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This article was published 10/1/2019 (621 days ago), so information in it may no longer be current.
Welcome to Jen Tries, a semi-regular feature in which Free Press columnist Jen Zoratti will try something new and report back. In this instalment, Jen Tries... legally purchasing cannabis.
I have never purchased weed, legal or otherwise. I don’t partake, and I ambivalently observed the furor surrounding legalization last fall from the periphery.
But post-legalization, I was curious about the actual mechanics of buying legal cannabis. I mean, it’s weird, right? It’s hard to wrap your mind around walking into one of these sleek stores, buying a product that was once illegal and remains mostly illegal everywhere else in the world — with your debit card! — and getting a receipt for it.
There’s also the intimidation factor, especially if you’re new to — and/or perhaps feel some residual shame about — the subject. So, I thought I’d try out the act of actually purchasing cannabis from a licensed retailer, and report back to those who might be curious, nervous, intimidated or all of the above.
If you’re a newbie like me, you may feel outsized pressure to know exactly what you’re looking for. Buying cannabis is not necessarily as straightforward as other consumables. Even if you don’t know your flat whites from your long blacks, you can still enter a coffee shop and order coffee. It’s not like you can walk into a cannabis retailer and say, "One medium weed, please."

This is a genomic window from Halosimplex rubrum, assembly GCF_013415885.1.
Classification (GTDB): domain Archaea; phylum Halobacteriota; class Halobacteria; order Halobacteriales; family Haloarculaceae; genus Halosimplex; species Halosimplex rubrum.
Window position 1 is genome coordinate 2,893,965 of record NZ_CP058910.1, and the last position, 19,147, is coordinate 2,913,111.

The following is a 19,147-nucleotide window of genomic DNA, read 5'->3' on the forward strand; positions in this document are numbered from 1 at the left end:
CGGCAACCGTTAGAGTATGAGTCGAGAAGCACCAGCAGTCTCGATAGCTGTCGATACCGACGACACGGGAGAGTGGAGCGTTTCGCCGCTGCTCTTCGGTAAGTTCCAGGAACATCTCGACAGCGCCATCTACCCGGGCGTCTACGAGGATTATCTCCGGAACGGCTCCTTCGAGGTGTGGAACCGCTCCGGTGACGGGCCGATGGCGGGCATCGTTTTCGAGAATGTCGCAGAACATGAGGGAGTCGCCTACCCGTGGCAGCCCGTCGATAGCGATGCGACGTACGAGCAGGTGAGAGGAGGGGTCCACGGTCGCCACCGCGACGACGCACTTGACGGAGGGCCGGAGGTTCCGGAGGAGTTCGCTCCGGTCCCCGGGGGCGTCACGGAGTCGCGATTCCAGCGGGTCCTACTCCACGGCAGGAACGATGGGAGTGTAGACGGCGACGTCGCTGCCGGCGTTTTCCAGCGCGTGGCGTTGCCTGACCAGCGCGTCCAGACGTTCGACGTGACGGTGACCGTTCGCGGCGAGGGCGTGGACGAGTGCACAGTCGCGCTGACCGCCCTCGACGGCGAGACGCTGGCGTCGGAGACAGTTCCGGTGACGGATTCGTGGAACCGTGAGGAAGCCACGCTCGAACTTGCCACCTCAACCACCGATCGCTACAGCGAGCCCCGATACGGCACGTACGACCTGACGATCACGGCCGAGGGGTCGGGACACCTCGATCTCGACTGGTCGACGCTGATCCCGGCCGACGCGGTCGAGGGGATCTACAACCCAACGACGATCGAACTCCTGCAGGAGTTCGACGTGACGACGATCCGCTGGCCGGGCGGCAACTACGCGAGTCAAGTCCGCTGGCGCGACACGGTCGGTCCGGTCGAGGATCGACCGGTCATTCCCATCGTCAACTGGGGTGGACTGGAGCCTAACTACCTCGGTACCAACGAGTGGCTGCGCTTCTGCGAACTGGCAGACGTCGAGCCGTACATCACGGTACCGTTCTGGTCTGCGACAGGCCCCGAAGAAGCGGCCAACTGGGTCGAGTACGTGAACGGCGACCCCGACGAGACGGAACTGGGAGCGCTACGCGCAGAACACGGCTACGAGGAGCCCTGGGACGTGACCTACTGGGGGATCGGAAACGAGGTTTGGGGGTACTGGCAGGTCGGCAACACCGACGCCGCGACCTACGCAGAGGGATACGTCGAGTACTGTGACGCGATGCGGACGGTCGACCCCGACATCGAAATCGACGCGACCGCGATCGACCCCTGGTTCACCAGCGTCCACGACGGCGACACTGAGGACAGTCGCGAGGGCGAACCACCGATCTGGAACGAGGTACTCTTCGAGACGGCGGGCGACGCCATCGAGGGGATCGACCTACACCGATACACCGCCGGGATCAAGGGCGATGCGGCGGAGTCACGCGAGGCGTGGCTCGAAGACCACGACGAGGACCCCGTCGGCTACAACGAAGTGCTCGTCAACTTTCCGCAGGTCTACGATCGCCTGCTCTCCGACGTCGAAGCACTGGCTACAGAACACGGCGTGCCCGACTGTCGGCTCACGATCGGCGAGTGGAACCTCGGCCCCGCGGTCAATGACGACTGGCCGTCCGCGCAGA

But just as you don’t need to be a wine snob to buy wine or a coffee snob to buy coffee, you don’t need to be an expert to buy weed. In fact, you don’t have to have any knowledge whatsoever. In both places I purchased from — Tweed and Tokyo Smoke, both in Osborne Village — I had pleasant and informative interactions with the knowledgeable, friendly, pressure-free staff who approached me right away.
Before you can get into the promised land, however, you have to show your ID. Unlike a liquor store, where you show your ID at the till, cannabis retailers ID you upon entry, which makes you feel less like you’re doing something bad and more like you’re entering some exclusive club.
Walking into both stores, I still felt like I was doing something illicit; leaving, I felt like I had just... run an errand. It’s amazing how quickly the novel becomes normal.
‘Hip lifestyle boutique’ is certainly the vibe at Tweed; they even retail Diane Keaton’s style book The House That Pinterest Built. My sales associate nodded in agreement. "It reminds people of Sears or something, which helps nervous people feel more comfortable," he said. (Sears is not the first retailer that came to mind for me, but the point stands: it’s welcoming, and comfortable.) A handful of other people were shopping Tuesday afternoon, mostly middle-aged men.
Physically entering a brick-and-mortar shop and have someone act as your, um, trip adviser is helpful. They will ask you some questions about your habits (whether you smoke, vape, etc.) or, if you’re a would-be imbiber, how you’d visualize yourself consuming it. They will also ask you what kind of sensation you’re after, which for me was "not anxious." It was recommended to me to steer clear of sativas for now and go for the Plain Packaging indica, which is said to be more mellow.